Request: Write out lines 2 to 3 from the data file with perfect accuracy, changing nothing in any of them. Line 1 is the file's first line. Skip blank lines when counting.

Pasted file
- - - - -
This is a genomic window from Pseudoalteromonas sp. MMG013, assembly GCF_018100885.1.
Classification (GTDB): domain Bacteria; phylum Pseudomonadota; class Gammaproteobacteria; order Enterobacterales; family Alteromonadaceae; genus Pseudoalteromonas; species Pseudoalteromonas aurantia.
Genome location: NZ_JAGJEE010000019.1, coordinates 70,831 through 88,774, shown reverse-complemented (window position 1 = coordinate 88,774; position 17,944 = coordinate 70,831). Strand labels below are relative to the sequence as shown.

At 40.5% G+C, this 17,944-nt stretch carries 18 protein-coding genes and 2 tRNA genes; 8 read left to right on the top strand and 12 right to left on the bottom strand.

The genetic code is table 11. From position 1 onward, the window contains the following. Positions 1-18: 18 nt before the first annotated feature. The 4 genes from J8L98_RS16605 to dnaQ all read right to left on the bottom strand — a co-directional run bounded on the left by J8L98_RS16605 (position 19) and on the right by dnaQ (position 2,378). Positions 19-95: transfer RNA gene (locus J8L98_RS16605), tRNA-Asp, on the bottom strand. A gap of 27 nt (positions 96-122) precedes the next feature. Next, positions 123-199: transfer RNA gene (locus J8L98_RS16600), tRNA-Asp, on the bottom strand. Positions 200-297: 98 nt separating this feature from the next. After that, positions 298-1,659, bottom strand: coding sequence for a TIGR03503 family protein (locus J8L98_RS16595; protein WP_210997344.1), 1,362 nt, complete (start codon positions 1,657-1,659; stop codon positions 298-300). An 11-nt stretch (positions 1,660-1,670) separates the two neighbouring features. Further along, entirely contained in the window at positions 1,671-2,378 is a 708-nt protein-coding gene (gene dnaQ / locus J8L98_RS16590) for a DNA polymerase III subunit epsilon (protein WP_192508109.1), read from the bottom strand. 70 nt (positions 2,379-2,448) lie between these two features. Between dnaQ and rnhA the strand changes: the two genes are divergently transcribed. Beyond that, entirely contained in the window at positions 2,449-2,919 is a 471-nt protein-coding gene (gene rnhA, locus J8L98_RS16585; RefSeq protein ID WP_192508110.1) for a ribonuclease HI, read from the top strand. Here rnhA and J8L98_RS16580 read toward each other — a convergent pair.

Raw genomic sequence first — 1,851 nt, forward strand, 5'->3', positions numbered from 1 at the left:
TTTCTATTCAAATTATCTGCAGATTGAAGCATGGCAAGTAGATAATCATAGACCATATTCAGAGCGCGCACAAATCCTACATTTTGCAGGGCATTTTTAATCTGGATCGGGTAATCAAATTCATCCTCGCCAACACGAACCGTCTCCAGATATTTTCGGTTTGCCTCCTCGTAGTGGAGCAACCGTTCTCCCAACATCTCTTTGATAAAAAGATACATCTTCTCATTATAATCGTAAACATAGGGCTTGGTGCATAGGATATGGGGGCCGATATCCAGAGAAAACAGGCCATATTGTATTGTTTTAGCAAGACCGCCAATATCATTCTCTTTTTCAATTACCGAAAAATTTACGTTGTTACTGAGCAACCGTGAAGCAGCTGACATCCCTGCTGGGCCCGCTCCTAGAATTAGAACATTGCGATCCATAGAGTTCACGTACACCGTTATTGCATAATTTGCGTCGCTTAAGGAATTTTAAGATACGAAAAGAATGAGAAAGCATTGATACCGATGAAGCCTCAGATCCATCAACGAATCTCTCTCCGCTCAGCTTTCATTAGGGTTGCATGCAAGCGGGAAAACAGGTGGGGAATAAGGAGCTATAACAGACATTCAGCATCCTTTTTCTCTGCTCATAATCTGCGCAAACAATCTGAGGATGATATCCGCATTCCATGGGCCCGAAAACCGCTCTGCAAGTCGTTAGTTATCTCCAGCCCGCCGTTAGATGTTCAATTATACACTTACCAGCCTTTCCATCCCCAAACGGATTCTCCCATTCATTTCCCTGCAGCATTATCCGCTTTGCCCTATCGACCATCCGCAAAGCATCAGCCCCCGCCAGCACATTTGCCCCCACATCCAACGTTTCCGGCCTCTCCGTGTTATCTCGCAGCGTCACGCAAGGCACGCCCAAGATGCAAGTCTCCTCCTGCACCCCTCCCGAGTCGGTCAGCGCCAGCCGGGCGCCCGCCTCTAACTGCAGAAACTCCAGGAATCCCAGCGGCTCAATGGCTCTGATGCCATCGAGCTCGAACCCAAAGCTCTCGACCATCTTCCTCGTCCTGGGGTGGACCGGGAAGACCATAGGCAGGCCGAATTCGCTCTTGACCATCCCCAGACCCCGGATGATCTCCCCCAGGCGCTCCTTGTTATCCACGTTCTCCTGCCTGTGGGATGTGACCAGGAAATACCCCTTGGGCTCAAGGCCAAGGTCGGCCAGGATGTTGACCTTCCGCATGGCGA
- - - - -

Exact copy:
Classification (GTDB): domain Bacteria; phylum Pseudomonadota; class Gammaproteobacteria; order Enterobacterales; family Alteromonadaceae; genus Pseudoalteromonas; species Pseudoalteromonas aurantia.
Genome location: NZ_JAGJEE010000019.1, coordinates 70,831 through 88,774, shown reverse-complemented (window position 1 = coordinate 88,774; position 17,944 = coordinate 70,831). Strand labels below are relative to the sequence as shown.